‘Thar She Blows!’ The cry goes out and our cruise boat heads off in hot pursuit of a broaching sperm whale.
The skipper adroitly positions the vessel parallel to the mammoth creature, staying the mandatory distance away. Our guide gives a shout of warning as the whale prepares to sound. Twenty cameras click in unison as the gigantic tail flukes rise majestically into the air, releasing a stream of water that glistens in the sunlight, before the monster plunges into the depths.
Later we see a pod of Hector’s dolphins (the smallest and rarest species) and two bottlenose dolphins. Other species often seen here are dusky dolphins, humpback and pilot whales and orcas, along with royal and wandering albatrosses, mollymawks, gannets and petrels.
Kaikoura is placed in a superb coastal setting with a backdrop of snow-capped mountains and a front door to an incredibly rich marine environment. The continental shelf is near the coast here, so nutrients carried up from Antarctic waters provide feeding grounds of krill for the marine mammals. Legions of crayfish march over the seabed to this productive area, hence the Maori name Kaikoura, meaning ‘a place for eating crayfish.’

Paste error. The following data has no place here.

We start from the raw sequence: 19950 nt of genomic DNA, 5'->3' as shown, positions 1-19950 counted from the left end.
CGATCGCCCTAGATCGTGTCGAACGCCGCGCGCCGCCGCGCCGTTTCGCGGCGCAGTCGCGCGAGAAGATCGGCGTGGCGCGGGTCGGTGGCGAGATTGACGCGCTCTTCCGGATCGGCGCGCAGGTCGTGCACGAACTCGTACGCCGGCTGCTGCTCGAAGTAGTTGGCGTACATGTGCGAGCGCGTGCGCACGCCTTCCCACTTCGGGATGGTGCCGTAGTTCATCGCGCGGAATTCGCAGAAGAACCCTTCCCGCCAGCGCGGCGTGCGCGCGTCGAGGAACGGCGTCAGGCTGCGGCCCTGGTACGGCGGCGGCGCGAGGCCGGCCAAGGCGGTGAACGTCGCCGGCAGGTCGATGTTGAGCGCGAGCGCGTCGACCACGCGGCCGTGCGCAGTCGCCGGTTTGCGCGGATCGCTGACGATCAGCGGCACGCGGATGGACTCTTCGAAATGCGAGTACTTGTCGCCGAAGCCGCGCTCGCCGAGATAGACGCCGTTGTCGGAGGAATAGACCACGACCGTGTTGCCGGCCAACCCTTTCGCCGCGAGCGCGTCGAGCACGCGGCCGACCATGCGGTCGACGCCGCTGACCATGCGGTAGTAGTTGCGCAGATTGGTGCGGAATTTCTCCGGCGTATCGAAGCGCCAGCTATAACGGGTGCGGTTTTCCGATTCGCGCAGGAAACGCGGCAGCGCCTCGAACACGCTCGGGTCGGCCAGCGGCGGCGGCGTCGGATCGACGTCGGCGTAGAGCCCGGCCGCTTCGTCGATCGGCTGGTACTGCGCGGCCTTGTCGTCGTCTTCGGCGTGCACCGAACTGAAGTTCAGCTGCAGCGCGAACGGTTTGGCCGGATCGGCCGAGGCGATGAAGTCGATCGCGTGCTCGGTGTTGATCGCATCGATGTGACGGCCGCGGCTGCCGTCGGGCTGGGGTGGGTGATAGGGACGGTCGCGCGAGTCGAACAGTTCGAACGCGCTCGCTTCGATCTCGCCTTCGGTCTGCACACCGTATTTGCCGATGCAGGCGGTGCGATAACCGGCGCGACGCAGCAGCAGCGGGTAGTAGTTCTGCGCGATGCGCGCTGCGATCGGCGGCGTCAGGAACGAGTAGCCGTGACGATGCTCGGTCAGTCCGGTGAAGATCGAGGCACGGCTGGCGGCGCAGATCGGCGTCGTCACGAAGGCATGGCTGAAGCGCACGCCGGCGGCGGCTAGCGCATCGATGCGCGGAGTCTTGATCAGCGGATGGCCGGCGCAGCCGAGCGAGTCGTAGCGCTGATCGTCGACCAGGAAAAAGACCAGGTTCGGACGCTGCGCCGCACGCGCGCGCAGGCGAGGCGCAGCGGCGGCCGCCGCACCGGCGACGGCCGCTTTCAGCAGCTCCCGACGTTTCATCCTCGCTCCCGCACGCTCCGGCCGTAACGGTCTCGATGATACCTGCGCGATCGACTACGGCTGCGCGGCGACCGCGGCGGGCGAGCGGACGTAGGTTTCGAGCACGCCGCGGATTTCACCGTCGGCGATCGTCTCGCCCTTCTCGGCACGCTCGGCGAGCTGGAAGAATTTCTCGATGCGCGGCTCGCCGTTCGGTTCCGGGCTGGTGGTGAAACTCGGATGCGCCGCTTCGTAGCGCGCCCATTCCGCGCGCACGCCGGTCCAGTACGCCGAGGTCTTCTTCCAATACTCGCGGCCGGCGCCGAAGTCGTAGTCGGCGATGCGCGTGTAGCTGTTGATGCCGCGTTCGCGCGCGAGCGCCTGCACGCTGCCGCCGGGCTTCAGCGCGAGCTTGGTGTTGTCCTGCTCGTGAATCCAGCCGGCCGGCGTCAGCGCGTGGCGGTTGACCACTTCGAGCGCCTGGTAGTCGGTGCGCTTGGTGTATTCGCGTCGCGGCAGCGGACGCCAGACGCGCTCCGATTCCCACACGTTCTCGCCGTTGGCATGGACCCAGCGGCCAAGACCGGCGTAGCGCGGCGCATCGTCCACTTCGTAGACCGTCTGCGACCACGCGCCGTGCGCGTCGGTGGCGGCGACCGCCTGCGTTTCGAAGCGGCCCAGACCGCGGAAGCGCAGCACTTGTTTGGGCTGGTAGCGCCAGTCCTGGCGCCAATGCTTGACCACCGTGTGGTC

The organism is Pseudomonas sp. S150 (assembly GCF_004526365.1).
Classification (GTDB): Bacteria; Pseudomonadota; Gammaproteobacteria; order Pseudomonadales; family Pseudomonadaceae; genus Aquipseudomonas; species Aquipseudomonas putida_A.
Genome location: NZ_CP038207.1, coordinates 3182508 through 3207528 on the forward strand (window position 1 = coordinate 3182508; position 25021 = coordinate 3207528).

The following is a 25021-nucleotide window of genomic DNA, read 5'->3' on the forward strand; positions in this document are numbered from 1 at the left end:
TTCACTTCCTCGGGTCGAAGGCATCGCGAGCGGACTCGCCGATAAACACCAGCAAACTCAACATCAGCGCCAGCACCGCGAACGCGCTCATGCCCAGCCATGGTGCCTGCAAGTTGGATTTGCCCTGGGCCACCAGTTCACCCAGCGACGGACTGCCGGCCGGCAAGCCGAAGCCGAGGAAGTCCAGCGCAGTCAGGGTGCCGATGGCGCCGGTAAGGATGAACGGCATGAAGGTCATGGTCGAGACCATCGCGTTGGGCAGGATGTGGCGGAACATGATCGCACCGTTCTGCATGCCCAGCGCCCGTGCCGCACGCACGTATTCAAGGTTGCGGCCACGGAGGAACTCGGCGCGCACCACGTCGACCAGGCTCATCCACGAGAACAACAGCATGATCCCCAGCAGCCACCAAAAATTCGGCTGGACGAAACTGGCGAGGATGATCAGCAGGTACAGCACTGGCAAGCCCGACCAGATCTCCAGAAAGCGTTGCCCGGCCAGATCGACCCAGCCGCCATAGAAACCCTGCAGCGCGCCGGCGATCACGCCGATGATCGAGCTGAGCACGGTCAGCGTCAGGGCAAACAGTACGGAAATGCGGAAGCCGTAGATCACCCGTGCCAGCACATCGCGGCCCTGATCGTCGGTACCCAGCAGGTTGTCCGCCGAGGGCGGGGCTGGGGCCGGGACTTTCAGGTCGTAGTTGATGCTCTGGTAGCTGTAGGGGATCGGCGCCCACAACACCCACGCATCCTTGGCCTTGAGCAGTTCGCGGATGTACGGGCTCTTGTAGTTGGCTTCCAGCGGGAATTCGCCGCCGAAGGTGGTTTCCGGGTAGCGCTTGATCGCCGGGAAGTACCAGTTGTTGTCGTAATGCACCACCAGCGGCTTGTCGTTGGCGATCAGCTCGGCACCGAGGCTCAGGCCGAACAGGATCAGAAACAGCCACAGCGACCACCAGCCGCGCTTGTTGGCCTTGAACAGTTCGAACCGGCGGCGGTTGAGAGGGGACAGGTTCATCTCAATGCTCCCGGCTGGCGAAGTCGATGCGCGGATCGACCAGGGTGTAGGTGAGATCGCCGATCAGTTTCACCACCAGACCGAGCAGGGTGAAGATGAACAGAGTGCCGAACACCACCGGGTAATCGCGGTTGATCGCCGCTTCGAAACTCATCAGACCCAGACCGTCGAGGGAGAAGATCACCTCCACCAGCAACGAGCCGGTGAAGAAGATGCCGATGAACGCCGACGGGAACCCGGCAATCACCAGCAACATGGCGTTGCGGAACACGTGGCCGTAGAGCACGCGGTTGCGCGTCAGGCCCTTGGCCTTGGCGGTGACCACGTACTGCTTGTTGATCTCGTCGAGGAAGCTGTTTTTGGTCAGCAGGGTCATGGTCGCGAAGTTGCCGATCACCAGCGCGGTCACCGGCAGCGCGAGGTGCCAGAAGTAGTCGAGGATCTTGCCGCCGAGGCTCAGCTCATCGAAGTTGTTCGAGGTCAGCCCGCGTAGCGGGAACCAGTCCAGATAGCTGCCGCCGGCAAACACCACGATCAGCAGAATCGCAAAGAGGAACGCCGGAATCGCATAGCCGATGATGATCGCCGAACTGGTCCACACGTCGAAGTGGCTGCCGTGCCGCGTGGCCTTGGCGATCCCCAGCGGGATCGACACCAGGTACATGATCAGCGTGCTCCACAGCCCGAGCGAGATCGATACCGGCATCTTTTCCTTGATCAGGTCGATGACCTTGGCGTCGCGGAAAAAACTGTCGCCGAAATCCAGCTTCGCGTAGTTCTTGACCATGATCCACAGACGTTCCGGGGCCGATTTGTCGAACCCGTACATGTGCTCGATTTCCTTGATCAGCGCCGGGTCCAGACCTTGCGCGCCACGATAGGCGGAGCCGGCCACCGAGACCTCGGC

Wildlife tours abound and you can consort with creatures in many ways. Swimming with dolphins is an exciting interaction with these streamlined back-flipping circus performers. Seals dart to and fro in a graceful ballet. Seabird spotting is also popular and aerial spotting is part of the smorgasbord selection for mammal watchers.
For trampers, the challenge is Mt Fyffe, which dominates Kaikoura, and rewards climbers with scintillating views over the entire coastline, the ocean and its myriad creatures.
Kaikoura is a mecca for wildlife enthusiasts and a scenic gem from any angle – sea level or mountain summit. The undersea canyons yield a truly amazing variety of marine life for which this little town is world-renowned. Make a note to put it on your itinerary.